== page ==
Tuesday, February 5, 2013

Research Highlights: Inclusion of Antibiotics in Nutritional Therapy for Children Afflicted with Acute Malnutrition Associated with Improved Recovery and Decreased Mortality Rates

Inclusion of Antibiotics in Nutritional Therapy for Children Afflicted with Acute Malnutrition Associated with Improved Recovery and Decreased Mortality Rates

By: Joseph St. Pierre

The New England Journal of Medicine recently published an article detailing the association of antibiotic regimen implementation in nutritional therapies for malnourished children of 6 to 59 years of age with improved recovery time, weight gain, and reduced mortality rates. In the study described, Pediatric researchers found that acutely malnourished children whose nutritional therapies were supplemented with a regimen of either of the antibiotics amoxicillin or cefdinir experienced significantly lower rates of treatment failure, as well as significantly lower mortality rates, over children whose nutritional therapies were supplemented with only a placebo.

The study saw the participation of 2767 malnourished children spread across 18 feeding centers throughout Malawi. Children taking part in the study were stated to possess similiar baseline characteristics and were subject to outpatient care. Participants were randomly assigned to one of three groups, each of which were supplemented the usual routine of counseling and a daily dose of RUTF (Ready-to-Use Therapeutic Food) with either amoxicillin, the cefdinir, or a placebo during the first seven days of therapy. Over the course of the study, recovery rate, mortality rates, and weight and length gain were documented and compared amongst groups via stastical analysis. Children receiving the placebo suffered significantly higher occurances of treatment failure and death. Furthermore, the groups receiving amoxicillin or cefdinir experienced significantly shorter recovery times than those observed in the placebo group, with the amoxicillin group exhibiting the stastically shortest recovery times of the three.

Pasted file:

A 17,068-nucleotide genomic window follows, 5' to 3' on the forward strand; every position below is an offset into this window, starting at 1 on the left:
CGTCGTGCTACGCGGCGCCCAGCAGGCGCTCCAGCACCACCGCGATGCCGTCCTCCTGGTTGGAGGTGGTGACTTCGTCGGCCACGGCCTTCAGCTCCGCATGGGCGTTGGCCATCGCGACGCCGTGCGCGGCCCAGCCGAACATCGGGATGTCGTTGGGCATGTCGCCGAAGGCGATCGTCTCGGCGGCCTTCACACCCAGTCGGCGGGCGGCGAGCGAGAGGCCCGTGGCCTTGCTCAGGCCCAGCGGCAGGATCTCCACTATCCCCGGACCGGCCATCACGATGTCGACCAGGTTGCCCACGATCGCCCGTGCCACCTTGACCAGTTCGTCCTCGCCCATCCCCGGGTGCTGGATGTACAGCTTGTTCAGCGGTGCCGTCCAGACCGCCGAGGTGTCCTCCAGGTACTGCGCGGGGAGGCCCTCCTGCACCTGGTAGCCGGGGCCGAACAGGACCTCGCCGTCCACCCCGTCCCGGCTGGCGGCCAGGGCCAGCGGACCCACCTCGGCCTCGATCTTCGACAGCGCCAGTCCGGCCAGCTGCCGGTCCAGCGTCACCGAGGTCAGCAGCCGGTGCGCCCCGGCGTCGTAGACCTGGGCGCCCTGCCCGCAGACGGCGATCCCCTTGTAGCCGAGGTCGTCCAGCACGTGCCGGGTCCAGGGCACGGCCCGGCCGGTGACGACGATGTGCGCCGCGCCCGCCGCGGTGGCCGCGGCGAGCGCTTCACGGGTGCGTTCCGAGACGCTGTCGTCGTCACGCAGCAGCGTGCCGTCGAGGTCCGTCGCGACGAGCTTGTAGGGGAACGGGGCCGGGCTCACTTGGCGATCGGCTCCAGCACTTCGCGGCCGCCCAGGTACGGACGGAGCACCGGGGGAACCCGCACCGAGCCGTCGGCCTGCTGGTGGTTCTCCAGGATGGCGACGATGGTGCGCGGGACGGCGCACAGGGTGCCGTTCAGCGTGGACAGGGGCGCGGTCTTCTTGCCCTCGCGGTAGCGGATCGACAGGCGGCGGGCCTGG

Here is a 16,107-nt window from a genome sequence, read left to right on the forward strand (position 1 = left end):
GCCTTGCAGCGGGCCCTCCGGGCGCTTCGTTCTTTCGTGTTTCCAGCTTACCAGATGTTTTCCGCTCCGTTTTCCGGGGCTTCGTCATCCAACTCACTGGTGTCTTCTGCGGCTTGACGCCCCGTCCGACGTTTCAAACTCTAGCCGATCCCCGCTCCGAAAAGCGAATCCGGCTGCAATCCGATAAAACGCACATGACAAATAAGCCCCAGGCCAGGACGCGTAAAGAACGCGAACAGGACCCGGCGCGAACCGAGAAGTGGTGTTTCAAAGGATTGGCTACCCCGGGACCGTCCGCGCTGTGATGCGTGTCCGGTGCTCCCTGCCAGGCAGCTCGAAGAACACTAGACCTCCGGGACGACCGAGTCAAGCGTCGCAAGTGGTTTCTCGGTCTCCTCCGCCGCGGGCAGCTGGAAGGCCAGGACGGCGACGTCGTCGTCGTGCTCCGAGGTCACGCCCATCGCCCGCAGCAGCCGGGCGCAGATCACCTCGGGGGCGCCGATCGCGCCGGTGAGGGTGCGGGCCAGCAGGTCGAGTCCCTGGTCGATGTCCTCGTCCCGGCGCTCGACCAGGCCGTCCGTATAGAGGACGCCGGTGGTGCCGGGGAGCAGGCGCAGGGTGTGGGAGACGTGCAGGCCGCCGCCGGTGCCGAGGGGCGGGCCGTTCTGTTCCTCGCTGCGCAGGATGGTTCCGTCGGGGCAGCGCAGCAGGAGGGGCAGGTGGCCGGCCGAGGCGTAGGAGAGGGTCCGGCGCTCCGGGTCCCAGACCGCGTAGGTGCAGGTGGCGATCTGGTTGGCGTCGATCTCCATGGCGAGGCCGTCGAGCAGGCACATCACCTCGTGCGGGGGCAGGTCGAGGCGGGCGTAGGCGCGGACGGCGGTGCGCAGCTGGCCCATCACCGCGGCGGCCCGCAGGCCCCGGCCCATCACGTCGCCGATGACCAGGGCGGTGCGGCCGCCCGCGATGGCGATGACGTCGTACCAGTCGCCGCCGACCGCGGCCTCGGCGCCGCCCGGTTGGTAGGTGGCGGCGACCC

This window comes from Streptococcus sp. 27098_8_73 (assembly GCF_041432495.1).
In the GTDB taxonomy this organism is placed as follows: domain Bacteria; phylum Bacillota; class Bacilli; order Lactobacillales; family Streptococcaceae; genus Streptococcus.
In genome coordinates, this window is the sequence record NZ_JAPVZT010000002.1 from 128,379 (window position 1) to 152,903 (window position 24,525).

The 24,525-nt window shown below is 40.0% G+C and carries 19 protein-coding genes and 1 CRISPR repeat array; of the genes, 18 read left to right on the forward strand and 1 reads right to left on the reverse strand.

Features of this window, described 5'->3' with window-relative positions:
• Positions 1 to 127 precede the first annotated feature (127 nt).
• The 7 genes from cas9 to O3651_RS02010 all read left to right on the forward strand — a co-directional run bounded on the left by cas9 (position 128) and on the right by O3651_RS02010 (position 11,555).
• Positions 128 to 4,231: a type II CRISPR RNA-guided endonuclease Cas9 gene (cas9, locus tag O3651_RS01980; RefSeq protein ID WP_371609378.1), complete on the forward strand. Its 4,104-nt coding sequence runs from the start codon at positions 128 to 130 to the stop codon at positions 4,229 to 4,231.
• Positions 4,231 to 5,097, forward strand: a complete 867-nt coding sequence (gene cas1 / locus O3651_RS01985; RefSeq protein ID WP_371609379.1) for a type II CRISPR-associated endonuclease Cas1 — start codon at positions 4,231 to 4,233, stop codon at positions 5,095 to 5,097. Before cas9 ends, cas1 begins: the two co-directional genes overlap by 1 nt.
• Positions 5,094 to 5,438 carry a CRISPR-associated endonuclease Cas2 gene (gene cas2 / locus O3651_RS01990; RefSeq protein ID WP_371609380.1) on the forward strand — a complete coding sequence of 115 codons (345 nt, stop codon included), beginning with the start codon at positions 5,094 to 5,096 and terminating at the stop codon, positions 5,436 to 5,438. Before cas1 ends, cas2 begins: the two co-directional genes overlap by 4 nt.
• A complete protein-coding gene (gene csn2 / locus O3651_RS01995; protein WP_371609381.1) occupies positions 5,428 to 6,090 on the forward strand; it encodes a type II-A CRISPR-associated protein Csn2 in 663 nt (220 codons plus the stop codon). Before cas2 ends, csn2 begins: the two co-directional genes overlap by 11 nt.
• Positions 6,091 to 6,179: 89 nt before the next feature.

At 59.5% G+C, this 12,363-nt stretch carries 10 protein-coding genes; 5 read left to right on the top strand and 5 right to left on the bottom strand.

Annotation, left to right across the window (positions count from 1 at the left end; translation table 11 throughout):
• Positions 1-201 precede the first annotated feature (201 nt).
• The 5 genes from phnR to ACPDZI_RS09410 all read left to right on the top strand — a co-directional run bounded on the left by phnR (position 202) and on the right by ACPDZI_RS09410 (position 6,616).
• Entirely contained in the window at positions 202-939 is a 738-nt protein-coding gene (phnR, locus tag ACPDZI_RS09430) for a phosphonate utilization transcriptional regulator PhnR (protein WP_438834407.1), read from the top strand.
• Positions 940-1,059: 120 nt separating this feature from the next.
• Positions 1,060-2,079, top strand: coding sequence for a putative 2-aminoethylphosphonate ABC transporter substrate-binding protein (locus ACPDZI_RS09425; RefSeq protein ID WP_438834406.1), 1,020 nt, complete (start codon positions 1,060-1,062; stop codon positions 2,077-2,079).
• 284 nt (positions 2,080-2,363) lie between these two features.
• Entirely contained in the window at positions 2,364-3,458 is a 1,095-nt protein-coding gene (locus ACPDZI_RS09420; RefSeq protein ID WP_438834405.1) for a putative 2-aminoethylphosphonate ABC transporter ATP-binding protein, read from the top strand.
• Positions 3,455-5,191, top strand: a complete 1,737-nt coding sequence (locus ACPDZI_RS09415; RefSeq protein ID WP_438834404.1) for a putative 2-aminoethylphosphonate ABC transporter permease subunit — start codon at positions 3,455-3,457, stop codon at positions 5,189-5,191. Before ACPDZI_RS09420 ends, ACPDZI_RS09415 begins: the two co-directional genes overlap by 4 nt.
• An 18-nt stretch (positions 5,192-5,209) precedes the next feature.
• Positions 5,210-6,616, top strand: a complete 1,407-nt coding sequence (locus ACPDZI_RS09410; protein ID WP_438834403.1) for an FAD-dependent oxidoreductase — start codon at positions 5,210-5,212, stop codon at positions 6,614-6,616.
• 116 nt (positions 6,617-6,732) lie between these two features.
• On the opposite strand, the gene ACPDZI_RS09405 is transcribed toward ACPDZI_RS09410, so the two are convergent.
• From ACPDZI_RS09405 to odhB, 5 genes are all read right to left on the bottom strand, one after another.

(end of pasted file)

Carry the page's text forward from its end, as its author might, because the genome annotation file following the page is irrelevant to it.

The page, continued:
Researchers admit that there are factors that may limit the applicability of the data collected. For example, the study was performed in Malawi, where HIV is a prevalent affliction. Only 31.6% of the study's participants were tested for HIV, and those confirmed to have disease were described to be at most risk for treatment failure. Furthermore, factors like age also had a significant effect on treatment outcome, with younger participants exhibiting increased rates of treatment failure. However, the data does support the possibility that even when subject to nutritional therapy, malnourished children possess increased vulnerability to bacterial infection, and that more research should be performed to assess whether supplementing RUTF nutritional therapy with an antibiotic regimen could be of significant benefit to high-risk populations.

NEJM. 2013. 368: 425-435.

Joseph St. Pierre is an affiliated staff writer for Tuftscope (2012-2013)
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